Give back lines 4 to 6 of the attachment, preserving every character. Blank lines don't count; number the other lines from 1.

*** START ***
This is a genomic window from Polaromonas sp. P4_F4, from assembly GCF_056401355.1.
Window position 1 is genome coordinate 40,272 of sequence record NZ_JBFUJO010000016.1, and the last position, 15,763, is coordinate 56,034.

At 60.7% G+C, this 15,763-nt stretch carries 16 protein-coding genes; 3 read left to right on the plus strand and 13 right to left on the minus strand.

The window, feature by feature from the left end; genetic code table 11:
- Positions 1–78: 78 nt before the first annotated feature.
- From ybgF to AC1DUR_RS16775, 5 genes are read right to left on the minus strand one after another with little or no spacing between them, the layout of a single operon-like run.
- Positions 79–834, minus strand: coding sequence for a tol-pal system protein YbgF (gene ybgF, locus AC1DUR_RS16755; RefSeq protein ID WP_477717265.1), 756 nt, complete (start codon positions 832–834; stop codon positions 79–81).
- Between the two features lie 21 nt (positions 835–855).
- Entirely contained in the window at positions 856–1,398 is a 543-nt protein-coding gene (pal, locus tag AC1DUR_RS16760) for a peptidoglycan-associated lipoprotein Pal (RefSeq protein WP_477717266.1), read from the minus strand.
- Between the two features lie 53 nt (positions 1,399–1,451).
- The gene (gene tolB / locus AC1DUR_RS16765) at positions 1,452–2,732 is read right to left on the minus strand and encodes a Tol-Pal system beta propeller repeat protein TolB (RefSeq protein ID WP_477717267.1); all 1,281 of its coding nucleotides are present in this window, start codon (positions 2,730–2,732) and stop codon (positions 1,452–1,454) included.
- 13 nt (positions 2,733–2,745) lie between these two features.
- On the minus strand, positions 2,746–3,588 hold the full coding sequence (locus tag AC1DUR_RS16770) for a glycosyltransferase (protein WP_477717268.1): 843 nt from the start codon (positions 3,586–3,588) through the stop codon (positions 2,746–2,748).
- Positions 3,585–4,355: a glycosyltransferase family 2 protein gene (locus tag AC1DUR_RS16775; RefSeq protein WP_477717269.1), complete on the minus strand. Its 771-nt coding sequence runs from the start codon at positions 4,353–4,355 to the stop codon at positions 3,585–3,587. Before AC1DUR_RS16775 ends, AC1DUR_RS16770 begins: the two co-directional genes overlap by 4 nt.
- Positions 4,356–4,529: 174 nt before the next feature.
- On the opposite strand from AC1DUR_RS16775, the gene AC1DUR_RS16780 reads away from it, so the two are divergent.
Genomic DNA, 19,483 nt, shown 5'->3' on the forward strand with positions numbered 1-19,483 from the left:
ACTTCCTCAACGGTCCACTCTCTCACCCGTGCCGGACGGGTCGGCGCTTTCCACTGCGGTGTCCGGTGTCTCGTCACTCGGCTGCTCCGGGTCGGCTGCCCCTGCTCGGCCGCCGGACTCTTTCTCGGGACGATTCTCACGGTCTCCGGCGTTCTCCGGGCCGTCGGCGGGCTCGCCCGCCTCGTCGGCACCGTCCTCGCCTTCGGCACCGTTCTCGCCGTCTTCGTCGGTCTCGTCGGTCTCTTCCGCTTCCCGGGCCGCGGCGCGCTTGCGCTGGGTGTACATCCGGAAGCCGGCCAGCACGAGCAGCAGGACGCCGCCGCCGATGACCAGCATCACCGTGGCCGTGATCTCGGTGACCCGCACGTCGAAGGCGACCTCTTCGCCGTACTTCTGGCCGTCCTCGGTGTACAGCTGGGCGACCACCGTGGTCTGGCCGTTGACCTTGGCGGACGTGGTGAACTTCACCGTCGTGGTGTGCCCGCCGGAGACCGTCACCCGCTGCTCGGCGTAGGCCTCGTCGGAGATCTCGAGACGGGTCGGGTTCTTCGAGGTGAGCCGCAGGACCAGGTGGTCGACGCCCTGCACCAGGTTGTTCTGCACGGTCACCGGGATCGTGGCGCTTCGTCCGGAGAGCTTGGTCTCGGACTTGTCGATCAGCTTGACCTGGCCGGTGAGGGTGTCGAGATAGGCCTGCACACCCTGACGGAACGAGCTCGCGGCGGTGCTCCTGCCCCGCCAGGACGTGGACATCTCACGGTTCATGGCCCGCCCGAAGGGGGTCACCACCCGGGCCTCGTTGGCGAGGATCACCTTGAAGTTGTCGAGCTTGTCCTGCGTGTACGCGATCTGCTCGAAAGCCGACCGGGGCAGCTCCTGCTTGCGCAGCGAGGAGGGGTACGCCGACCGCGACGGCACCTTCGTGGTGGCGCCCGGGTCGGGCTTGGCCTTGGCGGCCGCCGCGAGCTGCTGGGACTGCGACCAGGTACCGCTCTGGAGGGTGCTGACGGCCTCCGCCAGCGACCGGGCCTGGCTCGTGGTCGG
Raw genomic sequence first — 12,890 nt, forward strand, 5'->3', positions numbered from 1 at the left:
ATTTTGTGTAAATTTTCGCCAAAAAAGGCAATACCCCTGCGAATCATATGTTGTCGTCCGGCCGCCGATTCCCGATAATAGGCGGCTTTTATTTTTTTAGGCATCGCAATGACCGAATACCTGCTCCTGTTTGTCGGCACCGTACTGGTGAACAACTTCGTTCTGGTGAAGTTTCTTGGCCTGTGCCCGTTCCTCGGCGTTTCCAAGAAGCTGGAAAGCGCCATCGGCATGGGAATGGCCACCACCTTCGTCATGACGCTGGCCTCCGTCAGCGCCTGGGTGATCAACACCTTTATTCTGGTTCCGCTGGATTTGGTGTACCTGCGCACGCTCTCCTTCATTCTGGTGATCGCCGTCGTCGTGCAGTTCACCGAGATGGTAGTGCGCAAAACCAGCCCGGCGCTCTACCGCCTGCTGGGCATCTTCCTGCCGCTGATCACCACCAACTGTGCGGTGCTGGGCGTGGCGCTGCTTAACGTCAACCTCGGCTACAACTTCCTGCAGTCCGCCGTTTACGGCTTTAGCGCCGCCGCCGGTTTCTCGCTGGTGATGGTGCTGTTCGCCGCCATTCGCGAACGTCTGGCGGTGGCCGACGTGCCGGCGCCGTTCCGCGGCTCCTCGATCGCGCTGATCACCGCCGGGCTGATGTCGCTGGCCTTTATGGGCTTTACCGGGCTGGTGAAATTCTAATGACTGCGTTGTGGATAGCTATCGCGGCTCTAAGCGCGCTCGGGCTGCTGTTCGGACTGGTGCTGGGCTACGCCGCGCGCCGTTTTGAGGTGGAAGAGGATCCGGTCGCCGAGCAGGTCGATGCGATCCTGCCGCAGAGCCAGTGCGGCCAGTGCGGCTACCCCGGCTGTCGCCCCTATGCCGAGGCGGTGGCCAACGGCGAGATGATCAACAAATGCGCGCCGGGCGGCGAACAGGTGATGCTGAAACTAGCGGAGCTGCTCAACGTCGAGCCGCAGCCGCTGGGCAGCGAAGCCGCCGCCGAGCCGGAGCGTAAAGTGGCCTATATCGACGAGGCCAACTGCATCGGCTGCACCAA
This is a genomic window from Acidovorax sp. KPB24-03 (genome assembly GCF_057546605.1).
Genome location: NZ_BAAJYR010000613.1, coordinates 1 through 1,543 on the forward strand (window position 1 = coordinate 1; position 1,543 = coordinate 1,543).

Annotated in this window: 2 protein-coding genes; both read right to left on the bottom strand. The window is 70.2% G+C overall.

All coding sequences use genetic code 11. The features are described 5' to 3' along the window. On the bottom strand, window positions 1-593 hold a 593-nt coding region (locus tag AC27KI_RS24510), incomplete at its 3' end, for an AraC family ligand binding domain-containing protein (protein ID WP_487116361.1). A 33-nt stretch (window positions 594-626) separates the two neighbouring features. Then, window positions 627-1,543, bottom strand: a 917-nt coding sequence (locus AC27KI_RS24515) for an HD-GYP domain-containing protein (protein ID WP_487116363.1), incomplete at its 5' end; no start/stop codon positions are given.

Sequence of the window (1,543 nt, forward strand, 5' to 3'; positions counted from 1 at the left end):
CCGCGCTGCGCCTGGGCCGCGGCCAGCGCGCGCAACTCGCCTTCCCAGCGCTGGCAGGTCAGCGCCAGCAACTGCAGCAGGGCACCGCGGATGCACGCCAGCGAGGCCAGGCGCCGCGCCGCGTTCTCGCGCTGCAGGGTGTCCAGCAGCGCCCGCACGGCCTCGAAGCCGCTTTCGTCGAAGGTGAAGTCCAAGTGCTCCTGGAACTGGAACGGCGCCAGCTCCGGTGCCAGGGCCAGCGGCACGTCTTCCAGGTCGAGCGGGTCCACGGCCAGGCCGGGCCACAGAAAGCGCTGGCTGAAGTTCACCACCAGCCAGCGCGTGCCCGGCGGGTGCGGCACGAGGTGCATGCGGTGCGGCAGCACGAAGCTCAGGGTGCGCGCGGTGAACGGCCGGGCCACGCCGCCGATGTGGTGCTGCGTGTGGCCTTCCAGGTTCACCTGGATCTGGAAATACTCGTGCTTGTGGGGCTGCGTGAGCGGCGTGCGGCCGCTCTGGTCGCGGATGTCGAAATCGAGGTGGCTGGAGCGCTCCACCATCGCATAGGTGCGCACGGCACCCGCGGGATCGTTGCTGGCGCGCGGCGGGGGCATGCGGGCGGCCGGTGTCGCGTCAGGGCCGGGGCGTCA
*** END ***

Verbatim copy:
The window, feature by feature from the left end; genetic code table 11:
- Positions 1–78: 78 nt before the first annotated feature.
- From ybgF to AC1DUR_RS16775, 5 genes are read right to left on the minus strand one after another with little or no spacing between them, the layout of a single operon-like run.